- Rik Klein Gotink (photographer)
- Rik Klein Gotink has been a freelance cultural heritage photographer since 1993 for a variety of museums, including the Rijksmuseum Kröller-Müller, the Rijksmuseum Twenthe, the Gemeentemuseum in The Hague, the Stedelijk Museum Amsterdam, De Lakenhal in Leiden, the Koninklijk Museum voor Schone Kunsten in Antwerp, Museum Boijmans van Beuningen in Rotterdam and Kasteel Twickel in Delden. He also works part-time for the Rijksmuseum in Amsterdam as part of a team of eight photographers. He provides photography training and guest lessons for restorers for the University of Amsterdam, Queen’s University, Kingston, Ontario and the Kunsthistorisches Museum in Vienna, among others. His own training consisted of a two-year foundation course in Technical Physics at the University of Twente, and study at the AKI (now ARTEZ) art academy in Enschede. (www.rkgf.nl)
- Hanneke Nap, MA (research assistant)
- Hanneke Nap studied art history at Radboud University Nijmegen, where she was awarded her Master’s in 2011. She specialised during her studies in late-medieval painting. Having completed her internship at the Bosch Research and Conservation Project, she has been employed as a research assistant at the BRCP since 2012. As such, she has been involved in all the different aspects of the project.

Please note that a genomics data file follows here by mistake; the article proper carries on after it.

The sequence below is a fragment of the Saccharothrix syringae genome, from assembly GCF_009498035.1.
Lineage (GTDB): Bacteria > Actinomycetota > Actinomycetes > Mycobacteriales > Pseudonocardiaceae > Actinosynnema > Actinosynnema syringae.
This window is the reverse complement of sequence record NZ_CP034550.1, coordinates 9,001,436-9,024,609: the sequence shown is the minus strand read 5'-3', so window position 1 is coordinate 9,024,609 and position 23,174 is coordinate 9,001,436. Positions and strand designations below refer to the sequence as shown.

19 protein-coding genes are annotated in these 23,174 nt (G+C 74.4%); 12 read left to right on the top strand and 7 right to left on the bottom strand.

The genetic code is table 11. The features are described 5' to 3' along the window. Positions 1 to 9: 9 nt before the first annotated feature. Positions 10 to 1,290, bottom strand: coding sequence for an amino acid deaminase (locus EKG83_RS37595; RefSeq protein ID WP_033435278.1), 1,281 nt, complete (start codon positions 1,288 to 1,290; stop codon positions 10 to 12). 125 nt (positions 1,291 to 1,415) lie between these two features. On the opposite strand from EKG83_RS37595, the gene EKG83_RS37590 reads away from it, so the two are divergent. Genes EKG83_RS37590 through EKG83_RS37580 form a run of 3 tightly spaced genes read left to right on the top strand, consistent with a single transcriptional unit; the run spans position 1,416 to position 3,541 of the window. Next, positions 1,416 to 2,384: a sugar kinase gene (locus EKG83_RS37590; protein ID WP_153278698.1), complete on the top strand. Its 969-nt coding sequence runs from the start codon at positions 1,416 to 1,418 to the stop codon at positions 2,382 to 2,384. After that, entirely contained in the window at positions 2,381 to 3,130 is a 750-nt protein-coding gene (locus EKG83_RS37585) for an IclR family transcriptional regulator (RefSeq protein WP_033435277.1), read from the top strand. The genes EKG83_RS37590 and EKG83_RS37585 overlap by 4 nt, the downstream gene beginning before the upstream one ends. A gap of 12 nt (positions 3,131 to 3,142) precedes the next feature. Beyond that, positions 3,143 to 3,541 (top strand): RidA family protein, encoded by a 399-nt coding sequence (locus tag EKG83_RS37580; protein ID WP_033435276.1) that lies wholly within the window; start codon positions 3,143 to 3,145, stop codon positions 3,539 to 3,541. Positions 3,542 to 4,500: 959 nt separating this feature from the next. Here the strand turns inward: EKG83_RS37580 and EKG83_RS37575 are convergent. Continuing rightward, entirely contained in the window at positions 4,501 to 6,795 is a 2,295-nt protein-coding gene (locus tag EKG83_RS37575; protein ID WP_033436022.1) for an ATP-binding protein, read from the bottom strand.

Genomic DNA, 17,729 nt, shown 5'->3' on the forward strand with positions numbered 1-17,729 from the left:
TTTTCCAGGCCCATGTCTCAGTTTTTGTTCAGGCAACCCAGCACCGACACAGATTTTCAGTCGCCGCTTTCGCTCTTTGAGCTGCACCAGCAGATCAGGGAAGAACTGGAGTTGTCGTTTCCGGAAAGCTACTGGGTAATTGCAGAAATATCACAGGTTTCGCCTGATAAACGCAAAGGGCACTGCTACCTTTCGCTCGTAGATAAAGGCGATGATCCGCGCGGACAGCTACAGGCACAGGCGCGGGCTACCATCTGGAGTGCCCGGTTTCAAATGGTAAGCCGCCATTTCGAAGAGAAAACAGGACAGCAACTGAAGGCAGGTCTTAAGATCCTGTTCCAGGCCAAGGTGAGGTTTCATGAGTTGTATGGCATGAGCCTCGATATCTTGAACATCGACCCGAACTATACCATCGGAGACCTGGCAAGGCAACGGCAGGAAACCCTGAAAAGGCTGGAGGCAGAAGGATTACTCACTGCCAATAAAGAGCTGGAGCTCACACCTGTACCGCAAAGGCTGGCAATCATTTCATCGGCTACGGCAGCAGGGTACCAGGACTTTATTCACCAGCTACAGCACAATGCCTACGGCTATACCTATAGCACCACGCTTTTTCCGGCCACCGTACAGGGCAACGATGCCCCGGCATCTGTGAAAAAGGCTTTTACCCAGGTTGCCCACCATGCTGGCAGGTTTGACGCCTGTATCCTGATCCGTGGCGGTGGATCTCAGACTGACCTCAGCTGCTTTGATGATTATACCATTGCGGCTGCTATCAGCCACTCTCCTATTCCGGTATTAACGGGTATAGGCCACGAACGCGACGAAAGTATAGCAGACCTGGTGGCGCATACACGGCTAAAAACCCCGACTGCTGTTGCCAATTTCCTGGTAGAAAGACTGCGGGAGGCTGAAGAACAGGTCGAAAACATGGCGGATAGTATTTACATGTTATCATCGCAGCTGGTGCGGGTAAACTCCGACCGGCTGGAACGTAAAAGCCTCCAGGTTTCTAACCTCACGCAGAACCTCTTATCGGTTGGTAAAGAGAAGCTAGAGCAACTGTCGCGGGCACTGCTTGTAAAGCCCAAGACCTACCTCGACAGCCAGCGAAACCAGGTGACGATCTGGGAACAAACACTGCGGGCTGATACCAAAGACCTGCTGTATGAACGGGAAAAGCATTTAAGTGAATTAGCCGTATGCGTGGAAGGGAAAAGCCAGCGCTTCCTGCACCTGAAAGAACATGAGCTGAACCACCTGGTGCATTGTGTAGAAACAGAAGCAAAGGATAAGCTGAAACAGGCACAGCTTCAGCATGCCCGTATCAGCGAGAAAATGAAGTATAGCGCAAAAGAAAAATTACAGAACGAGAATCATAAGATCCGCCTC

- Daan Veldhuizen, MA (research assistant)
- Daan Veldhuizen has worked as a research assistant for the BRCP since the summer of 2014. He graduated cum laude in art history at Radboud University Nijmegen in February 2015. His master’s thesis was on seventeenth-century propaganda prints featuring Maurice of Nassau.
- Travis Sawyer, BSc. (research assistant to Robert G. Erdmann)
- Loes Scholten
- Loes Scholten followed her art school training with the transfer programme and Master of Art History course at Radboud University Nijmegen. She took the opportunity during her Master’s studies to focus on the work of Hieronymus Bosch and graduated with a thesis on the iconography and attribution of drawings associated with Hieronymus Bosch. Having received her Master’s, she remained at Radboud University Nijmegen where she carried out archive research into Bosch’s family and work situation, resulting in an article on Bosch’s relationship with the Van Aken family workshop. Loes Scholten is currently working for the Bosch Research and Conservation Project on the compilation of the BoschDoc database, which will store all the available archive material on Bosch, his work, and his living and working situation.